Tyson Fury has demanded a £500million payday for a unification fight with Oleksandr Usyk and wants it arranging within the next week.
Usyk retained his WBA (Super), IBF, WBO and IBO belts after winning his rematch with Anthony Joshua on Saturday, while Fury, who retired after beating Dillian Whyte in April, holds the WBC belt.
Promoter Frank Warren has said that a bout with Fury is “the only fight” Usyk wants and Fury has given until September 1 for it to be arranged.
In an expletive-laden interview on TalkSPORT the 34-year-old, who claimed he was walking away from boxing less than a fortnight ago, said only “obscene money” would get him back in the ring.
“I have made it clear I have retired from boxing and I am very happy doing that, however, I will come back but it has to be for an obscene amount of money,” he said.
“Let’s face it, it is not Anthony Joshua, it is some foreigner who no one has ever heard of. If they want me to fight this unknown quantity and give him the chance to earn legendary status, then they have to pay for that.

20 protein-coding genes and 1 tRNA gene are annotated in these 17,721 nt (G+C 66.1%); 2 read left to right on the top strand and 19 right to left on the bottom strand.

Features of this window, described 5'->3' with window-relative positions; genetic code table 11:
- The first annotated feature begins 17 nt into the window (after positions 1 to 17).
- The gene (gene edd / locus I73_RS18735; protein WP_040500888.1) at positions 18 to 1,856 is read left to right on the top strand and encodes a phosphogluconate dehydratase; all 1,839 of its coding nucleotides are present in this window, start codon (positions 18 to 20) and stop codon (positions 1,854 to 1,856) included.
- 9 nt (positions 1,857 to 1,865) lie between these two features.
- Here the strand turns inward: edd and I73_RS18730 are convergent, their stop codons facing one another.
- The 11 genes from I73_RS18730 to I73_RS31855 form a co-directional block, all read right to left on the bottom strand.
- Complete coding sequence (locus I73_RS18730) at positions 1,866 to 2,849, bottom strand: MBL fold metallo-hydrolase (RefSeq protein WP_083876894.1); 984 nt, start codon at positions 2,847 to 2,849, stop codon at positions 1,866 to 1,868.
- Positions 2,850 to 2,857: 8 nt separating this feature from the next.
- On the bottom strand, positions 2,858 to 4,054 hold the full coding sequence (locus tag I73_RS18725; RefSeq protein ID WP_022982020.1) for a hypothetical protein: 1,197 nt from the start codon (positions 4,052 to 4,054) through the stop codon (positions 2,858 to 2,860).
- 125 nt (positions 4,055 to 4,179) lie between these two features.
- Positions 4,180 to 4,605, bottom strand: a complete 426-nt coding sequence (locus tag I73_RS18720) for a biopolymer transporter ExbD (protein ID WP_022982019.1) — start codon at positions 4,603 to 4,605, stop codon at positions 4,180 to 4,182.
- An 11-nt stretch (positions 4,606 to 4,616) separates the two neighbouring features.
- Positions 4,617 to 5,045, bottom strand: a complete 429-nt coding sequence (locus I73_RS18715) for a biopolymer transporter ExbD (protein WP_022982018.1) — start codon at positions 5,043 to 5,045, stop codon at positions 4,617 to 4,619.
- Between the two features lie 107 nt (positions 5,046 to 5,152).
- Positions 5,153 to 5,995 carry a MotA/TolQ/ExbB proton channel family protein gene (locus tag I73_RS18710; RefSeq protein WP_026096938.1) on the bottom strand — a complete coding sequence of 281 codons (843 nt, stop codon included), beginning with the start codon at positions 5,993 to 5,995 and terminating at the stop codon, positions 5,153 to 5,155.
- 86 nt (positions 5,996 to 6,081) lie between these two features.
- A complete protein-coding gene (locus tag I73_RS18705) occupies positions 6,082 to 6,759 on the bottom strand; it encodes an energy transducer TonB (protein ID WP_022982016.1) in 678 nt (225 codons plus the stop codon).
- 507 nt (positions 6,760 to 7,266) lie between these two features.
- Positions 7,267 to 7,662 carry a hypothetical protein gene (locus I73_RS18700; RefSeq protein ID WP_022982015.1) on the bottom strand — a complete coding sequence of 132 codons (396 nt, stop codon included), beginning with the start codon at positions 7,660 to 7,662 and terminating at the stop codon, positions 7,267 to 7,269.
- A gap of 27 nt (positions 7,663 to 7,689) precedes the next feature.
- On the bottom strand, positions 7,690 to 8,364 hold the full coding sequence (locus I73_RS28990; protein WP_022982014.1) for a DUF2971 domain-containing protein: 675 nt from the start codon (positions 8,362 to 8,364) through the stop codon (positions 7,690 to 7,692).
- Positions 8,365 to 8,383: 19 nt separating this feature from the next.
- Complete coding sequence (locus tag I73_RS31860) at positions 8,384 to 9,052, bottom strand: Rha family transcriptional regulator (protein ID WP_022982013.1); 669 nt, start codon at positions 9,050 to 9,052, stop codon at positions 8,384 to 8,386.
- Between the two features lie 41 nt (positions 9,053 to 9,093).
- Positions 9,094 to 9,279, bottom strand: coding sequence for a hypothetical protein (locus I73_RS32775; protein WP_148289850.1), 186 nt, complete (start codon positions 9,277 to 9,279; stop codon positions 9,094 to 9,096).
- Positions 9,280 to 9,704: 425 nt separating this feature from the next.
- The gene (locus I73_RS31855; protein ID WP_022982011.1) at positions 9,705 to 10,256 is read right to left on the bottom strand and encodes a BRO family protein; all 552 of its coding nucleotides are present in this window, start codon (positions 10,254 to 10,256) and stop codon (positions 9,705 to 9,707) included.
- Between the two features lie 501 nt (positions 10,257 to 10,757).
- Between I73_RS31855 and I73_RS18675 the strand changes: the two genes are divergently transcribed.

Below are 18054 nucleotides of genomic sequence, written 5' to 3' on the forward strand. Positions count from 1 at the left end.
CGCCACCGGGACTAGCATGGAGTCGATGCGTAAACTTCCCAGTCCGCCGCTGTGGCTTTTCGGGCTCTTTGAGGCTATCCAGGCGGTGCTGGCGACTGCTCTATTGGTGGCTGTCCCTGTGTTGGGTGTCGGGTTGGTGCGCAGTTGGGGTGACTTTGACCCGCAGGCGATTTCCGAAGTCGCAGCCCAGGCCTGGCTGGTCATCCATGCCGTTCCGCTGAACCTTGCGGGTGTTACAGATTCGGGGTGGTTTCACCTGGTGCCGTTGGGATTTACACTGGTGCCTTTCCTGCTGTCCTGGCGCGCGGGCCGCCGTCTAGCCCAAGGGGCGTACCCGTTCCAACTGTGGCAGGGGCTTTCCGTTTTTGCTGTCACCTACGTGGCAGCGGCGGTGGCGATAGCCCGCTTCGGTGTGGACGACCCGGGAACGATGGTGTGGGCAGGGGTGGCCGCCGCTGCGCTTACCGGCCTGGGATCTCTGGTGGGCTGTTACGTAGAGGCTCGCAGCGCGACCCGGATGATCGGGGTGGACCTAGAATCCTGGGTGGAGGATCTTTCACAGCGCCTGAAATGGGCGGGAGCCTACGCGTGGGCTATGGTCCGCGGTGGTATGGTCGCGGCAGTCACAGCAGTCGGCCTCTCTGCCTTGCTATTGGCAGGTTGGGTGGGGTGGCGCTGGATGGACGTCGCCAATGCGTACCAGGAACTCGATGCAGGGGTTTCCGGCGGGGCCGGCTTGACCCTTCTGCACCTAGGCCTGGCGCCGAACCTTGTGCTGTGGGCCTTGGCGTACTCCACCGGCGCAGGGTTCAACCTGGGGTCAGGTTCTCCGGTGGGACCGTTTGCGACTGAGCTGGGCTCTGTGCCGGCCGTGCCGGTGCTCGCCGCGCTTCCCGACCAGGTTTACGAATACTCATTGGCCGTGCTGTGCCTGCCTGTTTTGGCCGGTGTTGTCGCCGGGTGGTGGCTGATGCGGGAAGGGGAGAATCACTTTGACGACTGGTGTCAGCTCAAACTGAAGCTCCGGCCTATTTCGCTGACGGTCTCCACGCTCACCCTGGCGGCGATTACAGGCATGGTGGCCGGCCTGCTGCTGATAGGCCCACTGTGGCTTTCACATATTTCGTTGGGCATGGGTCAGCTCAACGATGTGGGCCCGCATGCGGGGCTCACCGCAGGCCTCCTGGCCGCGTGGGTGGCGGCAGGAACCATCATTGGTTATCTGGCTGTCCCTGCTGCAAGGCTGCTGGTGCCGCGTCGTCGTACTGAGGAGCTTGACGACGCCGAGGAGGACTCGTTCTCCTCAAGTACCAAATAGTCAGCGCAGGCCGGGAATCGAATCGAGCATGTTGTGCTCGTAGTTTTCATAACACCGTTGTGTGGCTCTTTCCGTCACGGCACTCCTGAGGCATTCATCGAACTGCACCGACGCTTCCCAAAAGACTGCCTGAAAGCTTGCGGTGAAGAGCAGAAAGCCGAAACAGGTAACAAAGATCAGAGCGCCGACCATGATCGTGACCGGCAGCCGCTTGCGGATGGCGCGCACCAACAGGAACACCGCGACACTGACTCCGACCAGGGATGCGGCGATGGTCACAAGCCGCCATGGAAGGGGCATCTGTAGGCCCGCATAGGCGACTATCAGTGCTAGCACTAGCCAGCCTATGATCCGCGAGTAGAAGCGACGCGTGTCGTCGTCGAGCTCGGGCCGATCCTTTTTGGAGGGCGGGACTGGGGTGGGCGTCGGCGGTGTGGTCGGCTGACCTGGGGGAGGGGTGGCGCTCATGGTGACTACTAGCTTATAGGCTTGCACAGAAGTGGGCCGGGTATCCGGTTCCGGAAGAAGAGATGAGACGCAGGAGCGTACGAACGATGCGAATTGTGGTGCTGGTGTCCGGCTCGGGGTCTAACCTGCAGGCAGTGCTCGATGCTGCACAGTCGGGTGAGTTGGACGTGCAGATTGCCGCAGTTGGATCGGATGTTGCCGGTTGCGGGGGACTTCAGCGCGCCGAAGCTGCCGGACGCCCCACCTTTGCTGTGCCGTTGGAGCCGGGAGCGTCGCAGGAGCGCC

“They have got a week. This fight is purely about money, I am happily retired. If they want the Gypsy King to fight they have to pay an obscene amount of money.
“The biggest fight in the world needs to be the biggest payday in the world. (Floyd) Mayweather got £400m for (Manny) Pacquiao, I want £500m for Usyk.
“I have no real interest in Usyk. No one even knows his name. A pumped up middleweight who beat AJ. It’s not my fault he battered AJ. That’s not my fault he beat him twice in a row. However, there has only ever been me.
“I can beat Usyk on a week’s training because he is a middleweight, I can put my fist straight through him. If the money is on the table I will fight Usyk and 50 men like him and I will lay waste to every one of them.
“I don’t think he’s a great fighter and I see more excitement in Morecambe on a Friday night than him.”
After the Ukrainian beat Joshua in Saudi Arabia at the weekend, Warren said: “The challenge is going to be meeting the financial expectations of both guys.
“It has to be much bigger than that (Usyk v Joshua II) because you’ve got two undisputed fighters and the first time the four belts have been on the line.
“It’s a unique situation and what adds to it is that they are both undefeated, which is quite unusual.”
If the fight did happen, the winner would become the first undisputed heavyweight champion since Lennox Lewis in 1999-2000, only the sixth of all time and the first of the four-belt era following the rise of the WBO.